A look back over two decades of service to the industry

I met a man who had been married for 66 years. “Amazing. 66 years!” I said. “What’s the secret to such a long, happy marriage?” He said, “Well, it’s like this. When we got married, we decided that I would make all the big decisions, and she would make all the little decisions.” “Really?” I responded. “Does that work?” “Oh, yes,” he said proudly. “Sixty-six years, and so far, not one big decision!”

I guess what the man was saying is that life, and business, is a collection of small decisions that look large when you look back. Really, it’s not until you look back that you see how far you have come. When you’re going through it, living in the moment, what you do appears as just day-to-day activity.

The same could be said for GLI’s incredible journey with the gaming industry. GLI will mark 20 years in business this June and my 24th year since joining the New Jersey Division of Gaming Enforcement, to do one simple thing: test gaming equipment. As I look back on this two-decade journey, I realize that, in one page, it’s difficult to recount all of the technological developments that have forever changed our industry for the better.

Even harder is to count how many times we knew that what we were looking at was a “game changer.” It’s often not until years later that the point of inflection is clearly pinpointed. In other areas this is true, such as politics and presidential history. When a president leaves the White House, it’s often not until years, sometimes decades, later, that it becomes clearer how much he did and how history would treat him. 

We have taken steps in various jurisdictions and with various manufacturers that were incremental at the time, and now looking back, we realize they each have added up to this big, dynamic, amazing thing we call the modern gaming industry. Think about how big it was when bill validators were put on machines, or the emergence of wide area progressives, TITO, Class II gaming or bonusing. Did we know how popular game show branding would  be when the first Wheel of Fortune games were released?

Early days

When GLI signed its first contract with the South Dakota Commission on Gaming, the state was just entering the world of gaming, becoming the first state in the union to have a video lottery system. Today, of course, VLTs are common throughout the United States, and GLI exclusively tests a wide variety of electronic gaming equipment for South Dakota, including slots, peripherals and, of course, VLTs. South Dakota was just the third state with casino gaming, and now nearly every state has some form of electronic gaming devices.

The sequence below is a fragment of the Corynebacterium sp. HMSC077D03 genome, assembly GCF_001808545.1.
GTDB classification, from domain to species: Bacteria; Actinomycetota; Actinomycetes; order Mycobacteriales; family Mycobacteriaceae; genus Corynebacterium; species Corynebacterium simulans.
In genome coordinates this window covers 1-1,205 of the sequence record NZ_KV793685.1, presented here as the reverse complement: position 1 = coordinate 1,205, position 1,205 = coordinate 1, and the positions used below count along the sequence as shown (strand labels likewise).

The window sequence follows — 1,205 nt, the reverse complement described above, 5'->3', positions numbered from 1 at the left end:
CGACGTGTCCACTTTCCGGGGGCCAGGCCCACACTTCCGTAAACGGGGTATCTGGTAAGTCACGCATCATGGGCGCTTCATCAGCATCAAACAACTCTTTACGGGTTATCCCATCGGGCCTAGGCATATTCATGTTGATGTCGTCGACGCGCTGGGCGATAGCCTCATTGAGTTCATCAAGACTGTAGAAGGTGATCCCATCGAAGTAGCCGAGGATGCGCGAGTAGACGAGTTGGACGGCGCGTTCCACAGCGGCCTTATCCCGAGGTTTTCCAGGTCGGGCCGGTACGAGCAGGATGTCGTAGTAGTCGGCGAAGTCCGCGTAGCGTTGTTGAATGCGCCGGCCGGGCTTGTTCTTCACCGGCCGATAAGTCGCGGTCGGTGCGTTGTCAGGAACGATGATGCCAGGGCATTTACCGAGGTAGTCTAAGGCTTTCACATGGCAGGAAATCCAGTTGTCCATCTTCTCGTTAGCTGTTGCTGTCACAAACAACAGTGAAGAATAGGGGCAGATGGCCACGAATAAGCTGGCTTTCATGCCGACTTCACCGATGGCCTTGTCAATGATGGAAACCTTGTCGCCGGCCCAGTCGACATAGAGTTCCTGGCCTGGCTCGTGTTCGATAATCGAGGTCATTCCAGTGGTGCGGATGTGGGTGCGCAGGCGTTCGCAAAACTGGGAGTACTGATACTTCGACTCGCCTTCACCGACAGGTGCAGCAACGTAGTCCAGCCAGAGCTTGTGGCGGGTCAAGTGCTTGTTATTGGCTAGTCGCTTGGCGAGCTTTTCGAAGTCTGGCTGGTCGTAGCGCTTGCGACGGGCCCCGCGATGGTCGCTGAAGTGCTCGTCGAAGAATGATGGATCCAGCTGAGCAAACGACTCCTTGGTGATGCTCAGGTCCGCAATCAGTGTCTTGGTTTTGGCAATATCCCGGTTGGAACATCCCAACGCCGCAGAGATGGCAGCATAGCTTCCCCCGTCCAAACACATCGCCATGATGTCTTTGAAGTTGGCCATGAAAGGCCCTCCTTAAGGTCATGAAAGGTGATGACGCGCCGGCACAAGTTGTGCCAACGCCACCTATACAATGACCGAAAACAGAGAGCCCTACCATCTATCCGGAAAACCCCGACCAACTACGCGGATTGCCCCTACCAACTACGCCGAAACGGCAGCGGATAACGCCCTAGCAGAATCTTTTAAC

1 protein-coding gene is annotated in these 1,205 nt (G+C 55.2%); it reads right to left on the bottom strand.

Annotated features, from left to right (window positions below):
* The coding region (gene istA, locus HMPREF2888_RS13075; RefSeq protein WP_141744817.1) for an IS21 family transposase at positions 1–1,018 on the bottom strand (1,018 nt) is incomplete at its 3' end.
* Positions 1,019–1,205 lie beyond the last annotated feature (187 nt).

The continual march of technology has brought us to an incredible moment in time. When GLI first started, the gaming floor was dominated by spinning cherries and 7s that were either blazing or painted in red, white and blue, and customers exercised their biceps and shoulders by pulling a handle.

EPROMs and electro-mechanical games began to change the casino floor landscape, and before we knew it, customers could actually insert a dollar bill directly into the game. Card readers began to track customers’ play, and eventually customers began to realize we weren’t being Big Brother, we were just trying to reward them for their play.

A friend of mine tells a story about when Excalibur Hotel/Casino opened. Then, it was the largest hotel in the world, and players’ clubs were still a relatively new notion, even to the people working in them. She tells me, “We walked up to everyone on the floor and asked if they wanted to be a VIP. We weren’t really sure what that meant or what we were going to do with all our new VIPs, but it sounded good to them and to us, so we started signing people up.”

I recall a time when Palace Station in Las Vegas had very deep slot trays, so as the coins dropped from the machines, the sound would be very loud, and therefore very exciting. (Truth be told, they were specially made trays that were really stainless steel salad bowls.) Of course, ticketing has changed a noisy casino into a sleek, technologically based, server-driven environment.

Class II servers brought tribal casinos out of sprung structures and into modern-looking casinos with “Las Vegas-style” gaming. Now, bonusing and networked gaming are usher in a new era of games,  for a new era of players.